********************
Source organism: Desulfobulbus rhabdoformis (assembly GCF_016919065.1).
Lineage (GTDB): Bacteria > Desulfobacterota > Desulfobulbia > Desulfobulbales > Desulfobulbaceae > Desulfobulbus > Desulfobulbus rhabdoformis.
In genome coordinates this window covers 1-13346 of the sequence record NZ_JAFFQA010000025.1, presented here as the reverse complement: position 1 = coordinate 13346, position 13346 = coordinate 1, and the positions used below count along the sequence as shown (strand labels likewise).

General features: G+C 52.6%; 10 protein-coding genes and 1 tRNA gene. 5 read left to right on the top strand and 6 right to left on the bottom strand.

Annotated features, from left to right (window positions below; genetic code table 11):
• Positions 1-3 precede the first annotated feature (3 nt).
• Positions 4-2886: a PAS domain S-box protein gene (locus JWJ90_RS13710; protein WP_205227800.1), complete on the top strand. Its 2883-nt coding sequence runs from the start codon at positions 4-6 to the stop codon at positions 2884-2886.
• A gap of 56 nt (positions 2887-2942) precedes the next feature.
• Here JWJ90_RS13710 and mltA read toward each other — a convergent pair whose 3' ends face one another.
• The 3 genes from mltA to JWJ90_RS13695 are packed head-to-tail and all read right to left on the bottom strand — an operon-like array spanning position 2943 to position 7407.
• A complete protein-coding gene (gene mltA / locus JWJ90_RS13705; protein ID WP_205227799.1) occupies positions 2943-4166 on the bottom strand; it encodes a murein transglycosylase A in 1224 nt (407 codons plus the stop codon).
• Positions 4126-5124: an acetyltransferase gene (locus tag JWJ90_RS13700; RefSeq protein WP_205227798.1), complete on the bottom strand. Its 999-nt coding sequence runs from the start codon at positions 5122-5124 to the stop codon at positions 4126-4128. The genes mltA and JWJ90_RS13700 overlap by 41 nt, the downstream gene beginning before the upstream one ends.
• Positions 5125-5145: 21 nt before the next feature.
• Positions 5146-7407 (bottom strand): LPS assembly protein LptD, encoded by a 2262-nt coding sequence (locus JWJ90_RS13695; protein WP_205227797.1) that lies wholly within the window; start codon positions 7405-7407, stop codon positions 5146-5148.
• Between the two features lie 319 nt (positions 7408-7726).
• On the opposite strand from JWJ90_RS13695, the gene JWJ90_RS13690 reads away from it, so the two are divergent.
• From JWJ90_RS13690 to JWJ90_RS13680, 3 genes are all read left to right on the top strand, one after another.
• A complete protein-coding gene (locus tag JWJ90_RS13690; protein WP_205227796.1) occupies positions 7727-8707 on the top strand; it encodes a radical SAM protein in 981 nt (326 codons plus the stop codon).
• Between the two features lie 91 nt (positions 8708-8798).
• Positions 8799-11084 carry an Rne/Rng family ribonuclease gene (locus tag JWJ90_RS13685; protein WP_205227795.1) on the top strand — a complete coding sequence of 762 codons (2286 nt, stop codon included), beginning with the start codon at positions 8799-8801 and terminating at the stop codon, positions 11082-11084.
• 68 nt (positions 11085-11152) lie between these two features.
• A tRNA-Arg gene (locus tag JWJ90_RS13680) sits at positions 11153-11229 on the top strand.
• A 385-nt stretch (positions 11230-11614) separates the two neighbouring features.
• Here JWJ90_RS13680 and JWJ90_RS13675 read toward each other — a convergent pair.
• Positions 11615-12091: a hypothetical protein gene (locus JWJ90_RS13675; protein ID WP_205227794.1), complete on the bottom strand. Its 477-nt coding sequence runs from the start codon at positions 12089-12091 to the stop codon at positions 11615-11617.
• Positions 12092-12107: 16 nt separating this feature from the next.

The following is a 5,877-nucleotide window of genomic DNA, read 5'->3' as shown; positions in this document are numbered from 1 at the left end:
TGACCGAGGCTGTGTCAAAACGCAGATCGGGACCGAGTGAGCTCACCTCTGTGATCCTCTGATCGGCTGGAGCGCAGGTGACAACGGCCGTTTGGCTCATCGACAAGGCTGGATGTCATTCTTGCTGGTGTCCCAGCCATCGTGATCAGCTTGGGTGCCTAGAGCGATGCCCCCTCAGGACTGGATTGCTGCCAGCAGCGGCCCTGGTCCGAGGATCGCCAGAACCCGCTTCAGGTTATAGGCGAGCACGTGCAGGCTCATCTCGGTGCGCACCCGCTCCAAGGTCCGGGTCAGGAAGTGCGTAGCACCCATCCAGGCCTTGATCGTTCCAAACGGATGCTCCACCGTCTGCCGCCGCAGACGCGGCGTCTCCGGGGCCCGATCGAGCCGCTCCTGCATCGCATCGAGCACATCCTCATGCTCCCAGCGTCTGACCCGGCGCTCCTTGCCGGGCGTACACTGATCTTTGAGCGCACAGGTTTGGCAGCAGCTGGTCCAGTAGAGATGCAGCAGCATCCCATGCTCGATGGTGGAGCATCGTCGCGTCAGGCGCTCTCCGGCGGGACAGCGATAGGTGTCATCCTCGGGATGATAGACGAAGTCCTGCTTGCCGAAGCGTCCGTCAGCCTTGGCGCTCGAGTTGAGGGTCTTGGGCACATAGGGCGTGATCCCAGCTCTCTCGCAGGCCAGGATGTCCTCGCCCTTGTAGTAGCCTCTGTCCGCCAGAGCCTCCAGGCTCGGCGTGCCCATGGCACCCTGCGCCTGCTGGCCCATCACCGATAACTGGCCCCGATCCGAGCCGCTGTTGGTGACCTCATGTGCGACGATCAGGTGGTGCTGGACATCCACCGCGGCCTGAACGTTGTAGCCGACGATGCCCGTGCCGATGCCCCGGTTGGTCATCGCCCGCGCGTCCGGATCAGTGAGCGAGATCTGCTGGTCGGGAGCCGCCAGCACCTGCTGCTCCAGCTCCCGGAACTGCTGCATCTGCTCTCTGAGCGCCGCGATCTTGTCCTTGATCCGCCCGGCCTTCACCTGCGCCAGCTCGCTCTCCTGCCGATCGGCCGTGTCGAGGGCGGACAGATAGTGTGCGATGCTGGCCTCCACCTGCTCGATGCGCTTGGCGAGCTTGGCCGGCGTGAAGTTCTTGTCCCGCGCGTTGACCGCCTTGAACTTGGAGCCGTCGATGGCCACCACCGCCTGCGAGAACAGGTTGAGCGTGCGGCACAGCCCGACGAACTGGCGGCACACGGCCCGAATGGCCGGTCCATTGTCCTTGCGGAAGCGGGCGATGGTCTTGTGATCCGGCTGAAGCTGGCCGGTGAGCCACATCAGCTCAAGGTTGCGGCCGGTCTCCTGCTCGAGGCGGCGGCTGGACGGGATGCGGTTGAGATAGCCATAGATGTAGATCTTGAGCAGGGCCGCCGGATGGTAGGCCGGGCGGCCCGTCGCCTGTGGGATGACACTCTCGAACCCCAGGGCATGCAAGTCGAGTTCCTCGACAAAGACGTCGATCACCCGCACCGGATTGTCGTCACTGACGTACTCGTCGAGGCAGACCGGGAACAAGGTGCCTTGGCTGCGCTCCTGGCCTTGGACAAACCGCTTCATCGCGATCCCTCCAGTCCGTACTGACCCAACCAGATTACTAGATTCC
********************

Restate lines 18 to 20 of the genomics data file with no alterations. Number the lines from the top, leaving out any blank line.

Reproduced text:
• A complete protein-coding gene (locus tag JWJ90_RS13690; protein WP_205227796.1) occupies positions 7727-8707 on the top strand; it encodes a radical SAM protein in 981 nt (326 codons plus the stop codon).
• Between the two features lie 91 nt (positions 8708-8798).
• Positions 8799-11084 carry an Rne/Rng family ribonuclease gene (locus tag JWJ90_RS13685; protein WP_205227795.1) on the top strand — a complete coding sequence of 762 codons (2286 nt, stop codon included), beginning with the start codon at positions 8799-8801 and terminating at the stop codon, positions 11082-11084.